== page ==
• I haven’t watched Blue Jays games on cable since early this year, and have been streaming the Jays games on various websites.

        Being 100% Greg Zaun and Jamie Campbell free is a great thing. Baseball is much more enjoyable without listening to these two.

        Because I never have to listen to them, I am going to pretend that you did not just say that Greg Zaun made some claims that the Blue Jays have no player development successes and that Yan Gomes is not an example of the fruits of the player development labour.

        Being 100% Greg Zaun free in my life makes these comments similar to a tree falling in a forest – its sound is brought into question, did it ever actually make one?

    • I wonder if there was a team with a catcher last winter who could’ve benefitted from a guy like Sandy Alomar Jr. as manager…

      • See the point (marginally) of going with JPA but the issue of not giving him the faintest of competition for the job is kinda disheartening.
        Still can’t shake the memory of game 1 when he caught dickey…lol

      • If you are referring to Boson and Salty I am pretty sure they traded for Farrell.

  4. And Henderson Alvarez with the no-no.

    • He had a lower ERA this season on the worst team in the NL than he did with the Jays last year (although he only made half the starts).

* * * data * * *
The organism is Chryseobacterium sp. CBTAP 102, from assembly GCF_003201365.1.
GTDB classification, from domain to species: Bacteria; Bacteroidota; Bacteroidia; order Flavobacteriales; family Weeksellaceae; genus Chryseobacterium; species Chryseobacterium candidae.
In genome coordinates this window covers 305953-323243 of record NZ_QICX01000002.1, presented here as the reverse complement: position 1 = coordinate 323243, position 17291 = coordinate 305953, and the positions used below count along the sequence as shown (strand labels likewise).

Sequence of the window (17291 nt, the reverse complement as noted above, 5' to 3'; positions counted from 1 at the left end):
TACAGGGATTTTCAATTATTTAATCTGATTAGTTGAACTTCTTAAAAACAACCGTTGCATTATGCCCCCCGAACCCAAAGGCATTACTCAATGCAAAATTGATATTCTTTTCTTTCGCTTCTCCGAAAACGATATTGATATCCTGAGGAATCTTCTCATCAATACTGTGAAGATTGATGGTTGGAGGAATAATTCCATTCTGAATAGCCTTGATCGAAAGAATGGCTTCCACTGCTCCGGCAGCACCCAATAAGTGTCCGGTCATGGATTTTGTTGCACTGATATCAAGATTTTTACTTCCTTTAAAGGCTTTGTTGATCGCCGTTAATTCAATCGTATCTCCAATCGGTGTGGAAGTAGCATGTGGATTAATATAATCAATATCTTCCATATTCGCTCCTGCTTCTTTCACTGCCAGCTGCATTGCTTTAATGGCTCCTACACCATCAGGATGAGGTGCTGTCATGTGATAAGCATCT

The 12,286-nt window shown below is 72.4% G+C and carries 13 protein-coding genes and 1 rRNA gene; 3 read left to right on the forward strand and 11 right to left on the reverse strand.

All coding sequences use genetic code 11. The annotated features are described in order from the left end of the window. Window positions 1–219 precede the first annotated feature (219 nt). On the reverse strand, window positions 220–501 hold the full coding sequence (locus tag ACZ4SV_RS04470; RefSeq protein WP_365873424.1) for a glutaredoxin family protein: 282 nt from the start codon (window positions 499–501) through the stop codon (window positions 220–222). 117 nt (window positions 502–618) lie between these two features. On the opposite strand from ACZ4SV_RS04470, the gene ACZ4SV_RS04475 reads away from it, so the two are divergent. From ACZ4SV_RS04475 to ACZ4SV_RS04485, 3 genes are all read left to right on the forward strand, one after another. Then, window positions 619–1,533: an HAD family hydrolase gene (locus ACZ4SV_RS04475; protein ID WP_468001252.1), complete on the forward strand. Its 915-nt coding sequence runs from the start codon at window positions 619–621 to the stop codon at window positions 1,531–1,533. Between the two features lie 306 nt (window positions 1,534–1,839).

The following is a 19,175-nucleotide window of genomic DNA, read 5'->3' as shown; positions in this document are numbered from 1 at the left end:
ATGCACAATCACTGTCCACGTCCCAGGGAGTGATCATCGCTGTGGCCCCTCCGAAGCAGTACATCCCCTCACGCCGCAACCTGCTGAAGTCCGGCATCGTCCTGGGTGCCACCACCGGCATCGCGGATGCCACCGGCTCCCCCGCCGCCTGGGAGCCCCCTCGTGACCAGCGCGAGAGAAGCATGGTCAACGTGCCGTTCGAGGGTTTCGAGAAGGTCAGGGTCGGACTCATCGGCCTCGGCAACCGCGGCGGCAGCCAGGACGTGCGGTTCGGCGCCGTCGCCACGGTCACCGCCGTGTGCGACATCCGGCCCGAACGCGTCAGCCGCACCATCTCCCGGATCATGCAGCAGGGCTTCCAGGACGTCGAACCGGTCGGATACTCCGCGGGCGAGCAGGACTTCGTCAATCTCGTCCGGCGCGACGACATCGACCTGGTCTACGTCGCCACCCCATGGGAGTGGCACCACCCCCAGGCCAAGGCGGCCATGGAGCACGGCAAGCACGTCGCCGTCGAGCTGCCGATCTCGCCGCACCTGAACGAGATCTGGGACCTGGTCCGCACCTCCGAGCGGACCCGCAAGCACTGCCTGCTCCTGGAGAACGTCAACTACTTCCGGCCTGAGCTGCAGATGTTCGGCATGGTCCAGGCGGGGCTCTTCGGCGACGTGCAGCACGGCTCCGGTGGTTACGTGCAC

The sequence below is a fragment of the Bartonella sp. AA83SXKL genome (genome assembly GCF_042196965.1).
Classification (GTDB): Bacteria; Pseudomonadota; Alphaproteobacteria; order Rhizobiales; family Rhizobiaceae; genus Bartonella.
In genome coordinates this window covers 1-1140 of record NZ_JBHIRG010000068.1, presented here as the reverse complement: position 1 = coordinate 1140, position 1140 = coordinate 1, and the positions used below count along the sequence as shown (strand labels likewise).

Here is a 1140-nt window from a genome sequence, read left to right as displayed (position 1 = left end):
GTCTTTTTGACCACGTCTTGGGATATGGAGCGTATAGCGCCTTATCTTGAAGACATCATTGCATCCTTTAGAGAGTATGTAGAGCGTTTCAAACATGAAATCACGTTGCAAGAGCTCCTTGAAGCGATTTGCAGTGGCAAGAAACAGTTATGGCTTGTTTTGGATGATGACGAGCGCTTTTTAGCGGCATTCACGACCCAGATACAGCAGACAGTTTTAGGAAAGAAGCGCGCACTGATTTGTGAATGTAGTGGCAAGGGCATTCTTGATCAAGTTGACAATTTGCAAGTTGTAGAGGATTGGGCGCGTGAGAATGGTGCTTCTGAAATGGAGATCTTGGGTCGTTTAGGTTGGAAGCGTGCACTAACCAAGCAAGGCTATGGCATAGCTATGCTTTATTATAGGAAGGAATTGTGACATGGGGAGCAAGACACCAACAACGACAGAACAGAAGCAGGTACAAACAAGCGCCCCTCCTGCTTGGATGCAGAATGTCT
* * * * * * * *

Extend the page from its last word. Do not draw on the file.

• This is the most WTF username i have yet seen on DJF in all my years here….. haven’t lolled at an sn in quit some time….

  5. I was listening to Blue Jays roundtable discussion on the Blair show this morning and Wilner reminded me that last year, before everybody got hurt, this team led the league in runs scored. So, I think it’s as simple as the front office viewing JPA’s 2012 as a baseline for offensive production and with his (supposedly) improving defence, they probably felt comfortable with a low on-base guy at the position given the strength in the rest of the lineup. What’s more disconcerting to me is Gibbons spinning some nonsense about JPA being a “gamer” and playing hurt and so on. When you’re putting up historically bad numbers, perhaps a bit more rest or a stint on the DL would be the best for all concerned.